Blythe Danner has always been intelligent and reliable and sometimes delightful on screen, but no one has ever called her a great actress. Then again, the movies have never really given her a chance to be a great actress. Great performances require great roles.
Now after 43 years in feature films, Danner has gotten the opportunity to show what she can do, and in “I’ll See You in My Dreams,” she is simply jaw-dropping, just wonderful. Her every moment is unforced and true, full of inspired touches that are as natural as breathing and yet full of the weight and experience of life. Stop thinking of her as Gwyneth Paltrow’s mother and start thinking that Blythe Danner has a daughter who acts, too.
She even sings. There’s a scene in a karaoke bar, in which she does a version of “Cry Me a River” that makes the lyric come alive. The song’s title has practically entered the lexicon as a punch line, but Danner takes the song and breathes life back into it, phrase by phrase, moment by moment. She brings a history of emotion to it, of sorrow, of earned wisdom, and a touch of bitterness. It’s more than a rendition. It’s practically a resurrection.
Throughout, Danner gets considerable aid from director and co-writer Brett Haley, who gives what might have been a sentimental film a blunt, matter-of-fact style. There are many times when another director might have put an extra bow on a moment, punctuating it with a look or gesture to bring it home. But Haley holds back and trusts the script and his actors.
By keeping sentimentality out, “I’ll See You in My Dreams” leaves space for real emotion. Carol (Danner), a widow of some 20 years, is a matter-of-fact woman with some blunt edges, not some icon of sweetness. At the start of the film, she is dealing with the sickness of a longtime companion, her dog, and coping with the mysterious on and off presence of a rat in her Los Angeles home. But plot details don’t mean much in a movie like this.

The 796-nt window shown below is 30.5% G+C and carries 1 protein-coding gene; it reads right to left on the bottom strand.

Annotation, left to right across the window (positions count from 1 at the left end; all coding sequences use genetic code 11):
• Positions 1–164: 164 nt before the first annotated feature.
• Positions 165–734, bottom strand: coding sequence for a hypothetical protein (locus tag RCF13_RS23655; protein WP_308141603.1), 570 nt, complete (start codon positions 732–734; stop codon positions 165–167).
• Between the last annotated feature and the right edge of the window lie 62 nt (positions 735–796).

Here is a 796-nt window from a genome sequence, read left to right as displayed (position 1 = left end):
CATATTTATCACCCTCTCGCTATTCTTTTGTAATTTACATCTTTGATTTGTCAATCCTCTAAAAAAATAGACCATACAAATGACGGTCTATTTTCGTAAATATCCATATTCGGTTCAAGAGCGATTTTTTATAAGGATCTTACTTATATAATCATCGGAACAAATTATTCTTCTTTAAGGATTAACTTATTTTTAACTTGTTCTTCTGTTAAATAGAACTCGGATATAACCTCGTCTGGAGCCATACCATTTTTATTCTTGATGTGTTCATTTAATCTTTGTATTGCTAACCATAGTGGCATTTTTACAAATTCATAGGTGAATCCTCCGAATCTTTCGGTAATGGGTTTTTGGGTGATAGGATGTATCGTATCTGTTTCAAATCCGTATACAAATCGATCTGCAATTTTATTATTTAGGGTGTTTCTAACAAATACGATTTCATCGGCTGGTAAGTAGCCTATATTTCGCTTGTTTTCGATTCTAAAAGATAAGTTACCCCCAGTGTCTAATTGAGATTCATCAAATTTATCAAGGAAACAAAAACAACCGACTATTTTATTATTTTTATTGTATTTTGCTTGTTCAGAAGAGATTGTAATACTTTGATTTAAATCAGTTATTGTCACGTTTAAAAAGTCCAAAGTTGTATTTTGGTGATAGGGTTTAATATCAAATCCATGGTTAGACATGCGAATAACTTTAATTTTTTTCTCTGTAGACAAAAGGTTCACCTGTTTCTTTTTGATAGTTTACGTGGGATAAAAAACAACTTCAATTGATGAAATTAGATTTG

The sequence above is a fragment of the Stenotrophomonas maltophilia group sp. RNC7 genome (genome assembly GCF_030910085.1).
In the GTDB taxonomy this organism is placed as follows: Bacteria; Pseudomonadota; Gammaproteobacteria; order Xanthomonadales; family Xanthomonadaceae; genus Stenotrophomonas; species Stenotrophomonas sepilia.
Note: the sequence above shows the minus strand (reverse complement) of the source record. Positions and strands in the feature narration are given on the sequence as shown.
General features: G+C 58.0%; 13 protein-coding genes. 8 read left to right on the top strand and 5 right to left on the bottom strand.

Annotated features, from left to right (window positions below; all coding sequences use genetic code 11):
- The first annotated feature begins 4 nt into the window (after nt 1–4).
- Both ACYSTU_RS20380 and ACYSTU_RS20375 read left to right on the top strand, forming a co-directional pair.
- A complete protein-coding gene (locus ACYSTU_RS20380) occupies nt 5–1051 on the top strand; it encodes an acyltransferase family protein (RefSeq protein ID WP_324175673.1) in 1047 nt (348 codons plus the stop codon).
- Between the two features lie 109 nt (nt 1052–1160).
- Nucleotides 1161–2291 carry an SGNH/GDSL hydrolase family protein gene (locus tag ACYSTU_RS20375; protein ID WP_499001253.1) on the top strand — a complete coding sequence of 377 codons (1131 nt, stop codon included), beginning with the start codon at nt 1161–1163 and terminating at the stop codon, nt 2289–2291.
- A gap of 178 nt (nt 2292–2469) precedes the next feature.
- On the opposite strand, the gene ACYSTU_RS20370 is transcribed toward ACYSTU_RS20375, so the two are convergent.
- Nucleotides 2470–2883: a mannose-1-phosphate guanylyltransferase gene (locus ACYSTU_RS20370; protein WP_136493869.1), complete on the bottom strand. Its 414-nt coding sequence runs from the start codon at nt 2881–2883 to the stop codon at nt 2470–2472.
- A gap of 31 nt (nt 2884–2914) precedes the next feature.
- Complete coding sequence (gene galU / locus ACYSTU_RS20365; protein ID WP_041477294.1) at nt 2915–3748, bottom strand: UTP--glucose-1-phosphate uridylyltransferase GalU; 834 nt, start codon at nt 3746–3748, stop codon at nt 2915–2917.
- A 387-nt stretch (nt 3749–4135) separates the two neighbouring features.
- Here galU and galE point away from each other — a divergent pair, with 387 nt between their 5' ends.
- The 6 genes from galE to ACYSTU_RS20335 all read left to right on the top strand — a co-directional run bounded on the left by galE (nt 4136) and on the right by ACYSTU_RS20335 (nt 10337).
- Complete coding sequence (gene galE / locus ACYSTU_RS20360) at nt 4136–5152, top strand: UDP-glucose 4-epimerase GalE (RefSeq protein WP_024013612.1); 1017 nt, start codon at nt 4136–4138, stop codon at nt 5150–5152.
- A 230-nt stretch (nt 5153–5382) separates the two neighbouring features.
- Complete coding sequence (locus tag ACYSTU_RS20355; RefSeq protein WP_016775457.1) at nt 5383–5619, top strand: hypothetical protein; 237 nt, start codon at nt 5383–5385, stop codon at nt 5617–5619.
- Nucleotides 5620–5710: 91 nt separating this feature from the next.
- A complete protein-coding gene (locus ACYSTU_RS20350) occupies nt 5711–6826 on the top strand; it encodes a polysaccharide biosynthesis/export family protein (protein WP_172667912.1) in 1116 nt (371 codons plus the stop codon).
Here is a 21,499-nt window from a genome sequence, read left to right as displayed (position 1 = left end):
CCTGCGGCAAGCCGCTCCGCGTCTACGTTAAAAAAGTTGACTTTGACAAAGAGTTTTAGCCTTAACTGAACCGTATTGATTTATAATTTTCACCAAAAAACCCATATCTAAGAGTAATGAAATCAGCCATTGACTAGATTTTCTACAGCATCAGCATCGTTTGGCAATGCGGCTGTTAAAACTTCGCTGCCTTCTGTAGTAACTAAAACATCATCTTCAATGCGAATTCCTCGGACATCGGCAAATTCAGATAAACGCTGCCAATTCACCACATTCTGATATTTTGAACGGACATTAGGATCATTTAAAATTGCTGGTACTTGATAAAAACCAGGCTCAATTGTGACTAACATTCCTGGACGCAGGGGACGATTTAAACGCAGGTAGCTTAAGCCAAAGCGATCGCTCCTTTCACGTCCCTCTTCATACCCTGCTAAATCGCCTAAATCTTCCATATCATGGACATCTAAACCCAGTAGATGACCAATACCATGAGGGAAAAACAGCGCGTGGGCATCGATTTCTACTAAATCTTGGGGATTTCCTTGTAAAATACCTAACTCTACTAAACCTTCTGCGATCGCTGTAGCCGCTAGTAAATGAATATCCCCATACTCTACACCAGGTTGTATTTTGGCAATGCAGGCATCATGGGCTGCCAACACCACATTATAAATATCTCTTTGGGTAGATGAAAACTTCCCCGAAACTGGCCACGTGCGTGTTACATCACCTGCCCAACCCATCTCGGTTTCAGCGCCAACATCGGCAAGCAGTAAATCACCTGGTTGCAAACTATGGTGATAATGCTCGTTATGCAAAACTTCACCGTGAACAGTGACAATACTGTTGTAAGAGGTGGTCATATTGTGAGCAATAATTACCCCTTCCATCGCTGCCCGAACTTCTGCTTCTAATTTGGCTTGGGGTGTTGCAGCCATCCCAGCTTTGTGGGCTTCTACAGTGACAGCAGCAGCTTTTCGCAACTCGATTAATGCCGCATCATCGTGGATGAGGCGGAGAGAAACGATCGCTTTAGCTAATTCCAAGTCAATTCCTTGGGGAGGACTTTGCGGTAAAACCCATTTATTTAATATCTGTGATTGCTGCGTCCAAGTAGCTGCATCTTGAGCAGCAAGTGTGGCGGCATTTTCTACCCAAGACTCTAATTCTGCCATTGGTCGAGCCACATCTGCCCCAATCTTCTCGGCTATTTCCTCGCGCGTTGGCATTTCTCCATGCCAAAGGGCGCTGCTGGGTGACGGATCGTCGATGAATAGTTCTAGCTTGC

The easiest way to describe “I’ll See You in My Dreams” is probably not the best way, as the story of a romance between people of a certain age, the age in this case being around 70. If you’re planning on looking for romance at that stage of life, looking like Danner and Sam Elliott would definitely help. But at heart, the film is really about something else, about a painful but necessary awakening of the spirit.
Carol really doesn’t want to be bothered – by anything. Even finding out that a different guy will be cleaning her pool from here on is a source of mild irritation. There is pain in her past, and routine is her way of getting things done while remaining just a little bit numb. Speaking of numb, she also drinks a fair amount, not enough for an intervention, but enough to notice.
In an unfancy way – in a way that’s like life, not like movies – everything that happens in “I’ll See You in My Dreams” is about waking her up and making her feel again, from the handsome new man played by Elliott, to the presence of an unlikely new drinking buddy, the new pool guy (Martin Starr). But the great honesty and virtue of the film is that it does not overrate what it is to wake up and feel things. There’s a case to be made for numbness, too.
If we, as the audience, ultimately side with feeling, it’s because we believe in Carol, which is really the same as saying that we believe in Danner, who creates a woman of such worth and strength that, for days after, you will be thinking about her.
I’ll See You in My Dreams
A Cast: Blythe Danner, Martin Starr, Sam Elliott
Director: Brett Haley
Length: 1 hour, 32 minutes
Rating: PG-13 (sexual material, drug use and brief strong language)
Raleigh: Colony. Durham: Carolina. Chapel Hill: Chelsea.